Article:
Giving It a Number

One way to look at nutrient value is to measure the concentration of antioxidants in food. Antioxidants are a special group of vitamins and phytochemicals that protect your cells from the ravages of environmental pollution, stress, disease and aging. Researchers at Tufts University School of Medicine in Boston studied the antioxidant capacity of common vegetables and assigned each vegetable an antioxidant score. I've taken that score and divided it by the number of grams of carbohydrate in the same-size serving of each vegetable or fruit and thus computed what I now call the Atkins Ratio.

The higher the number, the more antioxidant protection you get per gram of carbohydrate. Talk about bang for your buck. If you used this tool to maximize your nutrient intake and simultaneously exercised regularly and controlled your carbohydrates by following Atkins, I would defy you not to be an outstanding physical specimen.

Look at the numbers in the Atkins Ratio below. As you can see, garlic is in a class by itself. The cruciferous vegetables-broccoli, cauliflower, kale, Brussels sprouts and cabbage-which extensive research has shown to be a group of potent cancer fighters, are well up there. Onions also play a starring role. From this already rich list, let's identify some vegetable allstars.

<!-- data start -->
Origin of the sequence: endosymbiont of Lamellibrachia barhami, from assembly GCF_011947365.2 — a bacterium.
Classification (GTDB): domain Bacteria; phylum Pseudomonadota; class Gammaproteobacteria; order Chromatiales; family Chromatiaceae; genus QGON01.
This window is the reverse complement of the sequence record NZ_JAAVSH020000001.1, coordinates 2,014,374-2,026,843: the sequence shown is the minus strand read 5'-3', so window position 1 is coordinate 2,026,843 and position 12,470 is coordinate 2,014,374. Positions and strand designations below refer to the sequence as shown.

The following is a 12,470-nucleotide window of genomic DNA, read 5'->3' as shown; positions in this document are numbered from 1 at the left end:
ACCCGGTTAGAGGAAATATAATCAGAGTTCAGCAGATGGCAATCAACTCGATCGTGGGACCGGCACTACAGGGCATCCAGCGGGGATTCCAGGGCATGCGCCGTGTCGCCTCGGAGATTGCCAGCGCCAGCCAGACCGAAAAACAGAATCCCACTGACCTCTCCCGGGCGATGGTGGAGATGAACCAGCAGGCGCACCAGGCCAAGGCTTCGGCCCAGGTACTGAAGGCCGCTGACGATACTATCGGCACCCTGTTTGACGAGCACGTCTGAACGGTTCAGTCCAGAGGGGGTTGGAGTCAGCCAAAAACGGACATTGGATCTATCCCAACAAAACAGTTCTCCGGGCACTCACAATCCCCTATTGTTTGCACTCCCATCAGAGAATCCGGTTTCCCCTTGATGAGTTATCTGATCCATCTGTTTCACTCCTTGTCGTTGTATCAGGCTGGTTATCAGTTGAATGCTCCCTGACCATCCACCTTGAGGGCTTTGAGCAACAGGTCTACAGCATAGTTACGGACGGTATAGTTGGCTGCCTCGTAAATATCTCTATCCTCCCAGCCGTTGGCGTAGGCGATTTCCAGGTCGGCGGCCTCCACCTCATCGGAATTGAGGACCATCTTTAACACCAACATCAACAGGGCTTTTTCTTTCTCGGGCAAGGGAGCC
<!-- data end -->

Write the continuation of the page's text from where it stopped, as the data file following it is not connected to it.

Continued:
Good Carb Diet

Good Carb Diet

WHAT IT IS A three-phase plan that has been likened to the low-carbohydrate Atkins program because during the first two weeks, South Beach eliminates most carbs, including bread, pasta, potatoes, fruit and most dairy products. In PHASE 2, healthy carbs, including most fruits, whole grains and dairy products are gradually reintroduced, but processed carbs such as bagels, cookies, cornflakes, regular pasta and rice cakes remain on the list of foods to avoid or eat rarely.

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